Quad_TS

Option -1 allows the integration of a function entered as text on the spreadsheet, either a Python lambda function, or a named Python function, including the module name.  Option 0 evaluates a hard-coded function (in this case tsc2.f1), and Option 1 (default) evaluates any named function in the tsc2 module.

Quad_TS2

Option -2 evaluates a text string entered in a worksheet cell, without the Python lambda notation.   The default variable symbol is “x”, but any other symbol may be used as an optional argument, as illustrated above.  The formula may include the Python math functions: log, exp, sin, cos, tan, or sqrt.  Any other function must be preceded by the Python module name, as in Python code.

Quad_TS3

The integration process involves the generation of an array of weights, which defaults to a length of 11150 items.  This is sufficient for the accurate integration of most functions, but for the function shown above, which oscillates rapidly about the x axis, a longer table is required.  This may be specified as the optional fourth argument, allowing the accurate evaluation of the integral.

The function output shows the number of function evaluations, the execution time of the compiled code, and the total execution time, including overhead associated with the call of the function from Excel.  For a single evaluation of a single integral the overhead swamps any performance gain, and the compiled code provides little or no benefit over the VBA function.  With repeated calls from a Python routine however the saving would become significant, and even a single evaluation of an oscillating function can also show a huge performance improvement.

The screen shot below shows the evaluation of the F11 function ( exp(x) * sin( 2*x**3)) using the SciPy integration function.  The compiled Quad_TS function has given a 58 times improvement in the evaluation time and a 20 times improvement in the overall execution time for a single evaluation.

Quad_TS4

Posted in Excel, Fortran, Link to Python, Maths, Newton, Numerical integration, NumPy and SciPy, UDFs, VBA | Tagged , , , , , , , , | Leave a comment

The Big Short and When the Levee Breaks

The new film the Big Short features Led Zeppelin’s “When the Levee Breaks” in the closing credits.

The story of how the complete song (with 1 minute 30 seconds of intro) came to be included in the film is also interesting:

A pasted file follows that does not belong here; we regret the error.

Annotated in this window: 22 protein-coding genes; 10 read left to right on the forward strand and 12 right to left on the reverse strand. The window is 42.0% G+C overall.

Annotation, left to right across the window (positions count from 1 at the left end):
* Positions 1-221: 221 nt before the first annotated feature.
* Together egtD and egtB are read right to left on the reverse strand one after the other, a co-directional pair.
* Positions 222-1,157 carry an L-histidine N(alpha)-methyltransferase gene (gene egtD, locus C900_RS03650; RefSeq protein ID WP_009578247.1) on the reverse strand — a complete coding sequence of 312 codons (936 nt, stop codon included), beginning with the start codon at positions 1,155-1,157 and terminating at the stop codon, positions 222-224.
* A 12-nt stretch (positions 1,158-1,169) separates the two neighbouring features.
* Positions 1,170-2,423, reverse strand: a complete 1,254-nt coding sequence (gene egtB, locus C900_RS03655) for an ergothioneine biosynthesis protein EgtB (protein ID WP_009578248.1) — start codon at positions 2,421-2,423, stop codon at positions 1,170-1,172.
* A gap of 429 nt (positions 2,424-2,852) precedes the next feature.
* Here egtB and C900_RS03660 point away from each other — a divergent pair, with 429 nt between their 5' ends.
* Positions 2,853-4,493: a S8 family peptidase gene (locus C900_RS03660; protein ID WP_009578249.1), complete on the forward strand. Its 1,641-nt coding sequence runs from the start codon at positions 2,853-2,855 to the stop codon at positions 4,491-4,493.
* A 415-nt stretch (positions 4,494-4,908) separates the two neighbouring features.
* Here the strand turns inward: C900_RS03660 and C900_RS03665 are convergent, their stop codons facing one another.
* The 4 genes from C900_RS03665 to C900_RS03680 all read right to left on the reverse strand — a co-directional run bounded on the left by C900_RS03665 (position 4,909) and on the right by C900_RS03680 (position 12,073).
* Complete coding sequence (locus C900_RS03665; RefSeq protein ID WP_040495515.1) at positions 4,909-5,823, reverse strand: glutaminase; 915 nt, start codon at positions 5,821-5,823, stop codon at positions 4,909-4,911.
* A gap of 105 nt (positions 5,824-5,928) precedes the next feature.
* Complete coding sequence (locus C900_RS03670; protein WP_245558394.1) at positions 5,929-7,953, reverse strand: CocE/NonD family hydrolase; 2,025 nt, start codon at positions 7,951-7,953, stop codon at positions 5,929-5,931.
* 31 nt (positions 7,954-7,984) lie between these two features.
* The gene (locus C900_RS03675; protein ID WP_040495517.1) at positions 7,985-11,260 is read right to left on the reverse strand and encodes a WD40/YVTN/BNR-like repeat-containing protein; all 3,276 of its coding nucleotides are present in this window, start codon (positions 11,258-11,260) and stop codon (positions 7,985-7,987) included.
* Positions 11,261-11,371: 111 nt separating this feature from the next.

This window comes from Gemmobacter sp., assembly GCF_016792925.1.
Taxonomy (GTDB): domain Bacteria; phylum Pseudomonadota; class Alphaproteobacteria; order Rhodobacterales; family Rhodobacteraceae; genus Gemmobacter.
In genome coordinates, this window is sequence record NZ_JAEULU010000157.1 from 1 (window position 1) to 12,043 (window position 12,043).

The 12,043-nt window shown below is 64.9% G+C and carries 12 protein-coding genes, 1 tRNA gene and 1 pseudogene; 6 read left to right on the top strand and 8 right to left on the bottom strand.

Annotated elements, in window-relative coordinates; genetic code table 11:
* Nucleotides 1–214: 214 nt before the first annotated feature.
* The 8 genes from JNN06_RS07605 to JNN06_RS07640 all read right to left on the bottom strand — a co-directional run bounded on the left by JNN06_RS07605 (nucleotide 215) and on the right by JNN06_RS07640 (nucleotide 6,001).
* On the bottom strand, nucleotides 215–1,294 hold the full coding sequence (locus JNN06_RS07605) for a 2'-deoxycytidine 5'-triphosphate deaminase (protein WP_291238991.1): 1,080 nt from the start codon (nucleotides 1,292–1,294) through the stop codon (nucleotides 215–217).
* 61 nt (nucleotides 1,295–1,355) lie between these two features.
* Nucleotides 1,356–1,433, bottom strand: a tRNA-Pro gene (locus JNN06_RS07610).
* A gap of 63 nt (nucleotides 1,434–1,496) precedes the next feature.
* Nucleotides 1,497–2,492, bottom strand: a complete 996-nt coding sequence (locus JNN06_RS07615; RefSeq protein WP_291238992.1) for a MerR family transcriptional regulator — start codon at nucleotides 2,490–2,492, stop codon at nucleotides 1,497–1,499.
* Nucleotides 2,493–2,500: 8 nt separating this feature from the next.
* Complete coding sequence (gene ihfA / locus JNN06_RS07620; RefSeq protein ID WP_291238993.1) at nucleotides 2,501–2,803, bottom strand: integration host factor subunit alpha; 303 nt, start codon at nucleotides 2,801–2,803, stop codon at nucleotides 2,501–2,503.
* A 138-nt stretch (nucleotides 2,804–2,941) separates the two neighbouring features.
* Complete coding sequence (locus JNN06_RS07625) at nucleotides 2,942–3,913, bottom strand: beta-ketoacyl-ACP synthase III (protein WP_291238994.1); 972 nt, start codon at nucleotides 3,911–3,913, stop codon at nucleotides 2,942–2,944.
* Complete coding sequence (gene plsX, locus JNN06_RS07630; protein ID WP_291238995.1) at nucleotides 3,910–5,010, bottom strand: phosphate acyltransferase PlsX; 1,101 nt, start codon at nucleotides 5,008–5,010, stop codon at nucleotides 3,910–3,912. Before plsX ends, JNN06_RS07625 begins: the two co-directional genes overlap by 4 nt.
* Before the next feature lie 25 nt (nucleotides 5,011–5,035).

The crazy story of how ‘The Big Short’ got Led Zeppelin to approve song rights

 

Posted in Bach | Tagged , , | Leave a comment

Running Fortran from Python with F2PY

The last post looking at using the Python F2Py package said:

It is also necessary to install a Fortran compiler.  After some trial and error I found that the MinGW (Minimalist GNU for Windows) package worked well.

Trying some simple examples on a new computer however yielded a variety of “unable to find” errors, and a search on each returned a range of conflicting suggestions on how they might be fixed.  Eventually the following (relatively straightforward) process worked for me:

  • Uninstall Python and install the latest version of Anaconda Python, appropriate to the operating system.  I actually had 2 versions of 32 bit Python in different folders, on 64 bit Windows, which may or may not have contributed to the problems.
  • Install the version of MinGW provided with the Anaconda download, from the command line using:
    conda install mingw
    from the top level Anaconda folder.  There is an installation package available on the MinGW site, but I couldn’t get F2Py to work with that installation.
  • That’s all

I had previously installed Visual Studio Express 2015.  It is not clear to me whether this is required or not.

After this process I found that:

  • The simple examples from the F2Py tutorial worked without a problem.
  • Any example with a PRINT* statement in the Fortran code still does not compile.  I haven’t found a solution to this one yet, other than avoiding PRINT statements.